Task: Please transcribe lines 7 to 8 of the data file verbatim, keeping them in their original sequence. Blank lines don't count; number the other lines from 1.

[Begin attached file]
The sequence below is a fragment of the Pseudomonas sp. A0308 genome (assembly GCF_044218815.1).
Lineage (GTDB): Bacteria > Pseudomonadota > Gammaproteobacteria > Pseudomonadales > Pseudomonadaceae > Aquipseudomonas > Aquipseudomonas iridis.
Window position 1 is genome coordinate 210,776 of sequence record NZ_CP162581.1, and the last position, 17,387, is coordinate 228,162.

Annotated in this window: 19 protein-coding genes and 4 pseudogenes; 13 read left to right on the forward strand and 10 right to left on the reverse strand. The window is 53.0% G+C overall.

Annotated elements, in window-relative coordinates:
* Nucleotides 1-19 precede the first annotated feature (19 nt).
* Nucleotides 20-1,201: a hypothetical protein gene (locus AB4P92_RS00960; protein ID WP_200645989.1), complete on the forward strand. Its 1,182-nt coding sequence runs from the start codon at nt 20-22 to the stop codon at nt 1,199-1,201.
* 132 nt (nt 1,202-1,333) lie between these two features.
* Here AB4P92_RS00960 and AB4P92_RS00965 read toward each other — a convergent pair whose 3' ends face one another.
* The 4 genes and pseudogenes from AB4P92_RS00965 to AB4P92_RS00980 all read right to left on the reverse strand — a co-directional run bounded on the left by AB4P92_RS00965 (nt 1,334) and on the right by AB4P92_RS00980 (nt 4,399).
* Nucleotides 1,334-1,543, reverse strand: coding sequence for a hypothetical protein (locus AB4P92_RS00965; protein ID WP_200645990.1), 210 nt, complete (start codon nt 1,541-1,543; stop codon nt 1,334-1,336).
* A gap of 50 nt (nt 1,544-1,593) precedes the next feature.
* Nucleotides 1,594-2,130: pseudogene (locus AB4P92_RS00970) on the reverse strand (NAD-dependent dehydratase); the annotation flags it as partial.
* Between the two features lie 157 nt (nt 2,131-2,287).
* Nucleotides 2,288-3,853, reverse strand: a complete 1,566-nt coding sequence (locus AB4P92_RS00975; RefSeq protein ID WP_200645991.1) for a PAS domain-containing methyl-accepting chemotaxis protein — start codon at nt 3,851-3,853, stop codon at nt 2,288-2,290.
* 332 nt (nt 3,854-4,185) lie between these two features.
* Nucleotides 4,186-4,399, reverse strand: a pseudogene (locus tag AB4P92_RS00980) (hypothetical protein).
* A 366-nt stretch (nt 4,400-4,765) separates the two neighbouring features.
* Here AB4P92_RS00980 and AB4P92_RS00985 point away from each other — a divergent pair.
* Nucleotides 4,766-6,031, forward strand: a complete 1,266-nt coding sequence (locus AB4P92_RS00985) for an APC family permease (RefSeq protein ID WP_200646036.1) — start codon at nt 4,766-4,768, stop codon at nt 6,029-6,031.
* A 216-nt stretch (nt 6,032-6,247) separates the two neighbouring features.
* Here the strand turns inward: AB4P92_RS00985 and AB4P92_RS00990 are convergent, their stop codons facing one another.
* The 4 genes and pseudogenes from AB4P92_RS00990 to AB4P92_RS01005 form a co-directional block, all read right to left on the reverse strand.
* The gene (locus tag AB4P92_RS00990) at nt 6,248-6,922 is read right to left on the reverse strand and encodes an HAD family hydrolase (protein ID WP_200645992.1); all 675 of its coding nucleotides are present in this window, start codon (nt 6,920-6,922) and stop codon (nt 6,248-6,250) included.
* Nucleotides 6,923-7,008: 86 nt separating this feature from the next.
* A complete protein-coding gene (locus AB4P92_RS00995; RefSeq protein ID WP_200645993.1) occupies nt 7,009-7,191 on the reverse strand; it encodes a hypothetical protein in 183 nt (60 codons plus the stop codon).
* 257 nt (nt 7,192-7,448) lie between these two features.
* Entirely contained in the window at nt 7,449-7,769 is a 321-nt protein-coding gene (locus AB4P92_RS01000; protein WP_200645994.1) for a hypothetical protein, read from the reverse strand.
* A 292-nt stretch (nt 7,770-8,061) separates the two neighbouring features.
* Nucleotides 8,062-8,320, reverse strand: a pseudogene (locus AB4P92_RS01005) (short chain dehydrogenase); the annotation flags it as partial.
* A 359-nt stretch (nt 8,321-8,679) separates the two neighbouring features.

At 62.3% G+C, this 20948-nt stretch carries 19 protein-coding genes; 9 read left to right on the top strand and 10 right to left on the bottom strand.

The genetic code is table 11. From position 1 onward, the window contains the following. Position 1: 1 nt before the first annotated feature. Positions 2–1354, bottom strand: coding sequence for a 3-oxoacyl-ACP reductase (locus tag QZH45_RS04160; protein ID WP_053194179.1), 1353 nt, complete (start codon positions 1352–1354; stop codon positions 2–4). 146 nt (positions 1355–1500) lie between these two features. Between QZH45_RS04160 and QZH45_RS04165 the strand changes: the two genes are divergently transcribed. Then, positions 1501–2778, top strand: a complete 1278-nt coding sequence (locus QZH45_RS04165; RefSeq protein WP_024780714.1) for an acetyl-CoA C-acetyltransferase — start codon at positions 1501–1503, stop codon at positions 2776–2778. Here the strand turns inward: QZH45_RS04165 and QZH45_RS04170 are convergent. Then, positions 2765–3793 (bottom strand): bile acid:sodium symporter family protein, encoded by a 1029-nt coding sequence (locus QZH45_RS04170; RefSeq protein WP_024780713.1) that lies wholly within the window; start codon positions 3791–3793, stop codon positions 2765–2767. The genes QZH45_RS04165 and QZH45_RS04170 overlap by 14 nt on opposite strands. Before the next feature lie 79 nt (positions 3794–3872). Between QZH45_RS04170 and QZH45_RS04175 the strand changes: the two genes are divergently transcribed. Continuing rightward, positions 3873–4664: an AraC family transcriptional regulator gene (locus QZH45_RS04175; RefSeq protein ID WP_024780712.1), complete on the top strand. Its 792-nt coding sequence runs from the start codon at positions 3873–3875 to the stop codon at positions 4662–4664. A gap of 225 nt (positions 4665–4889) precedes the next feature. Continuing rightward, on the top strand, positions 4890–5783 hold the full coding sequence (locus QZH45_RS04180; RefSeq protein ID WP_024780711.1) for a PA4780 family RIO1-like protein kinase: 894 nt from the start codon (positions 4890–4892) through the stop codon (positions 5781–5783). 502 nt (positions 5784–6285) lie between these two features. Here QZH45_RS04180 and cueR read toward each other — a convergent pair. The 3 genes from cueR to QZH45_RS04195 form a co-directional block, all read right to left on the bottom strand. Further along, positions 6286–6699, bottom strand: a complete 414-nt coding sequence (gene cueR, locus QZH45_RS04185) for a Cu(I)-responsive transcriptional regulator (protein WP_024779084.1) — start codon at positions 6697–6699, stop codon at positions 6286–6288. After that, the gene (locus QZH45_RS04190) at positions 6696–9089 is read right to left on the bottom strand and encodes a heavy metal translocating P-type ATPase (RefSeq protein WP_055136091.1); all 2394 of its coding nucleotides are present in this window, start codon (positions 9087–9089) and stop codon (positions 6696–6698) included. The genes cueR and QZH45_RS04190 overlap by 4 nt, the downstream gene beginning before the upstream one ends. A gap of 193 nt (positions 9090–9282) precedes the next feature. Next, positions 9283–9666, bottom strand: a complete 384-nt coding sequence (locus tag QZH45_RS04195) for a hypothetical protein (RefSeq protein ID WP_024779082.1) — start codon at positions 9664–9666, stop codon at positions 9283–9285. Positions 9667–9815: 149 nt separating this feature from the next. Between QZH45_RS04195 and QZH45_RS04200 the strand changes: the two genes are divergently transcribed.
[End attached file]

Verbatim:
* Nucleotides 20-1,201: a hypothetical protein gene (locus AB4P92_RS00960; protein ID WP_200645989.1), complete on the forward strand. Its 1,182-nt coding sequence runs from the start codon at nt 20-22 to the stop codon at nt 1,199-1,201.
* 132 nt (nt 1,202-1,333) lie between these two features.